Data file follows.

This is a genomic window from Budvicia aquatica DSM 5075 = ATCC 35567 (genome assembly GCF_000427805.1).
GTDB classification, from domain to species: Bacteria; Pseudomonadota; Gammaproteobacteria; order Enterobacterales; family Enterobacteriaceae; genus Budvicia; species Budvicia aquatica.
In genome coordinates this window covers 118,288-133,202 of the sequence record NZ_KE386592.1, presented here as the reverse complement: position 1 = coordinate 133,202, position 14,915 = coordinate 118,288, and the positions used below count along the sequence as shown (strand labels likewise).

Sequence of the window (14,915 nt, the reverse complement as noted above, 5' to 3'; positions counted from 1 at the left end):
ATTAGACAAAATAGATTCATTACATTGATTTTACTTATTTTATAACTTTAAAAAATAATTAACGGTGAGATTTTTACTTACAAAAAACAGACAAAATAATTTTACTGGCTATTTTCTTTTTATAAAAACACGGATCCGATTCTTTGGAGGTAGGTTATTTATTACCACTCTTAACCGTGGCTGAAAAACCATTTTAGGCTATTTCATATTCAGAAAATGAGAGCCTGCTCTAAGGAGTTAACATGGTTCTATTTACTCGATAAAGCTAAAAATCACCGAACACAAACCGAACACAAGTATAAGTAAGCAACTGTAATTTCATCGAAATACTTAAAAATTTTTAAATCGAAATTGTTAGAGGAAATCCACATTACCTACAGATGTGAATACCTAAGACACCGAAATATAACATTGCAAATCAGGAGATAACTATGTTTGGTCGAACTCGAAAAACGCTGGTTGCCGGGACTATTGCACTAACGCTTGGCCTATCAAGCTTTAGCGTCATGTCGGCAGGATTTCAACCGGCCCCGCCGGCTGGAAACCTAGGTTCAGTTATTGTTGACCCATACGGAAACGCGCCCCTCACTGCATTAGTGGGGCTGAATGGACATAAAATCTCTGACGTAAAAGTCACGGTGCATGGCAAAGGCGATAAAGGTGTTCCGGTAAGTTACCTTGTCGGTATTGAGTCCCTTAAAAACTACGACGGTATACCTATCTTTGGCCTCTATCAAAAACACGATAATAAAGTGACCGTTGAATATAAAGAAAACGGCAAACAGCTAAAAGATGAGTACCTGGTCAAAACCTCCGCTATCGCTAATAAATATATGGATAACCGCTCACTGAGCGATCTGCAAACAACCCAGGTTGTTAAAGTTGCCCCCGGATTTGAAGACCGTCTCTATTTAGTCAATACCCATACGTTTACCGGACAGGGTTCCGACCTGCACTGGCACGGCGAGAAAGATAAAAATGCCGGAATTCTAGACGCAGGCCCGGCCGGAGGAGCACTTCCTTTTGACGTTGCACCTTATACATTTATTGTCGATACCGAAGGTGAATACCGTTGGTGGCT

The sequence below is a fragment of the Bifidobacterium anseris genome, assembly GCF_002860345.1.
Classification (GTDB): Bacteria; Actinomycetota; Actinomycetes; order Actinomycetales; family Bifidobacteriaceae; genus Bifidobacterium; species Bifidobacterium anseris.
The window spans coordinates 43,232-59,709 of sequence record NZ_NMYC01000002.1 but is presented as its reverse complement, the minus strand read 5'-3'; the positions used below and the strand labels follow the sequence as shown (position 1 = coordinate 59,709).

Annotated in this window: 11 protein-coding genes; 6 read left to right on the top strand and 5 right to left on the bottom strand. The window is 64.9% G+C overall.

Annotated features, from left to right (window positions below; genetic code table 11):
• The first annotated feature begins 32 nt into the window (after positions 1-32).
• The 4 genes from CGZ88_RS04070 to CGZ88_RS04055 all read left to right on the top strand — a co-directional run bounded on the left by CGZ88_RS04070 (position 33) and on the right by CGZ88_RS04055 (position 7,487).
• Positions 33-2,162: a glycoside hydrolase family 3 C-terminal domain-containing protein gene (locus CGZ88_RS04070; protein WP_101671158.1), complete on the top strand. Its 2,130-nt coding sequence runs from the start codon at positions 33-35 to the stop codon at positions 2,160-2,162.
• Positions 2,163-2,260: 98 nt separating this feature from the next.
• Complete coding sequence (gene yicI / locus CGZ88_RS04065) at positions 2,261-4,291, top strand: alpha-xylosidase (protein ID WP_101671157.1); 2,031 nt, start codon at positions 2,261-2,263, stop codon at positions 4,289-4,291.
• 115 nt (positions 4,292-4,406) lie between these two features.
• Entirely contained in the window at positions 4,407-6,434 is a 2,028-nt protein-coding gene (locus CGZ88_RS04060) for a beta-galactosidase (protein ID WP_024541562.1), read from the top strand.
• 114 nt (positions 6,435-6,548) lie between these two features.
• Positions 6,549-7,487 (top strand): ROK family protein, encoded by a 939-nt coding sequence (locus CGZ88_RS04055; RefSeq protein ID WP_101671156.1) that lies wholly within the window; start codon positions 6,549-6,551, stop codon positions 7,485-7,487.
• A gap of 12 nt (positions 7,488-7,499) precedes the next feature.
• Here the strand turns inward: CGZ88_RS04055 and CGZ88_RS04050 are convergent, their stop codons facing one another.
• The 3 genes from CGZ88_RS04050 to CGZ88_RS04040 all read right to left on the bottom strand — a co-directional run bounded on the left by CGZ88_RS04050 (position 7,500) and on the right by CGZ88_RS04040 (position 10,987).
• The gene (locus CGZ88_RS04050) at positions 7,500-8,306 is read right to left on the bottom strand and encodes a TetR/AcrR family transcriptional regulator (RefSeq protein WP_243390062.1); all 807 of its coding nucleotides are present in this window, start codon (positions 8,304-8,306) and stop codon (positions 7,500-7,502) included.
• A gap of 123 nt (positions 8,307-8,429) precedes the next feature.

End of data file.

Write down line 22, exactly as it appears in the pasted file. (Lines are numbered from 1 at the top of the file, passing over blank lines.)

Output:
• The 3 genes from CGZ88_RS04050 to CGZ88_RS04040 all read right to left on the bottom strand — a co-directional run bounded on the left by CGZ88_RS04050 (position 7,500) and on the right by CGZ88_RS04040 (position 10,987).